Brain plasticity is a process by which the brain reorganizes and rewires neural pathways in response to new experiences, events or even traumatic injuries.
The benefits of brain plasticity are most clearly demonstrated in learning and memory, though they also have a role in our recovery from injury or illness (such as stroke). It’s how we learn to walk and talk as children, it’s how we retain information as we grow older, and it’s the reason many people recover to such an incredible degree after severe injury.
There are two main types of brain plasticity: functional and structural.
Functional neuroplasticity moves functions from damaged parts of the brain to other areas that are not affected. This process can take a few weeks or longer to be fully developed but is one of the most effective ways for brain-injured patients to regain their abilities.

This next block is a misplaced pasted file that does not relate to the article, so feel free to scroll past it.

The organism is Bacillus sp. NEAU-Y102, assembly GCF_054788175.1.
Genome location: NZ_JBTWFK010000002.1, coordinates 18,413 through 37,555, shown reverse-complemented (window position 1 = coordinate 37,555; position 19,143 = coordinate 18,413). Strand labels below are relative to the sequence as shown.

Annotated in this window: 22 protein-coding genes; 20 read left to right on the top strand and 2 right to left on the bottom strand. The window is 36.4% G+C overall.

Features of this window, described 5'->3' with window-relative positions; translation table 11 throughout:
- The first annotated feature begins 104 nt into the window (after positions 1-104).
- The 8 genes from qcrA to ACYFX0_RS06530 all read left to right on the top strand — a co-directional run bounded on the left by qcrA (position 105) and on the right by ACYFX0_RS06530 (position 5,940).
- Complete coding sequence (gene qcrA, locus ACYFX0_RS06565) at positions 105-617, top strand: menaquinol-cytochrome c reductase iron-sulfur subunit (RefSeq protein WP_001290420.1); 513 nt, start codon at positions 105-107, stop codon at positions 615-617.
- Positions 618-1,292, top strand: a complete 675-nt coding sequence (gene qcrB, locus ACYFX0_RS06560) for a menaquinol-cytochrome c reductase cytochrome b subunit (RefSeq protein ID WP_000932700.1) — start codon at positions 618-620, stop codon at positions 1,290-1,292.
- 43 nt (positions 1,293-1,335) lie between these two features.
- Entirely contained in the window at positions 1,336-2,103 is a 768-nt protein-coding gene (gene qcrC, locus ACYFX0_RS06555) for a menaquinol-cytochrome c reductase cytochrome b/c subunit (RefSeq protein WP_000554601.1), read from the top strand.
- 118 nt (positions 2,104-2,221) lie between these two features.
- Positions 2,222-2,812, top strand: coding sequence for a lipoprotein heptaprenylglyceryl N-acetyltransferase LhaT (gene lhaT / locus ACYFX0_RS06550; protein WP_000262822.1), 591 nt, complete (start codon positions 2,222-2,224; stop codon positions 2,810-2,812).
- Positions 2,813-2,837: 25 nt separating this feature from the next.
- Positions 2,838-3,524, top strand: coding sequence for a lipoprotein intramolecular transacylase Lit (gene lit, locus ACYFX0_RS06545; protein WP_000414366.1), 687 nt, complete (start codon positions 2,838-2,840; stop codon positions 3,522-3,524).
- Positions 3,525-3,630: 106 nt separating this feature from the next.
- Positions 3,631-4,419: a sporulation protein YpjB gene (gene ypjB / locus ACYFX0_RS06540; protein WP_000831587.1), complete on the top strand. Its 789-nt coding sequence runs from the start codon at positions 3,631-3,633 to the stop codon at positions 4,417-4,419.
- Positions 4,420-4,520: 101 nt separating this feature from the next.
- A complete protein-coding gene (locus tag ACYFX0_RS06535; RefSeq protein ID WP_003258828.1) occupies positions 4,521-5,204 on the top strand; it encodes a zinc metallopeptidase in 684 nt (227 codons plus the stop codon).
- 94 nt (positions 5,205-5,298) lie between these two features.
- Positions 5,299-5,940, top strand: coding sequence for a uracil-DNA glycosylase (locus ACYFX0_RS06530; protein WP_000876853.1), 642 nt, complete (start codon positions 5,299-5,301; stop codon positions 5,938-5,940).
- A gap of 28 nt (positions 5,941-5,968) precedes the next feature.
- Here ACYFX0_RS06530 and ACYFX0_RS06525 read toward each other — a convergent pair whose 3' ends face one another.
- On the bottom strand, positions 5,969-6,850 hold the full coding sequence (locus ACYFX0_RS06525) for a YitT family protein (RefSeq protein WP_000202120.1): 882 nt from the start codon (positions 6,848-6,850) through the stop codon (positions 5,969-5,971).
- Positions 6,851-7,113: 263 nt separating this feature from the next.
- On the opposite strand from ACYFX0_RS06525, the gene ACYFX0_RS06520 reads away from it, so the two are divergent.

Homologous area adaptation is another form of functional neuroplasticity. This occurs when a specific module in the brain becomes damaged and is moved to the equivalent, or homologous, module in the opposite hemisphere.
Cross-modal reassignment shifts the function of a brain module from one type of sensory information to another. It’s more common in children but can occur in adults if they experience a brain injury and have to rewire their brain to cope with the loss of a certain function.
In addition, the environment can play a role in brain plasticity. Having a positive and stimulating environment can enhance our ability to learn, remember and adapt to new conditions. Moreover, a healthy diet, exercise and good mental health can all help to increase brain plasticity.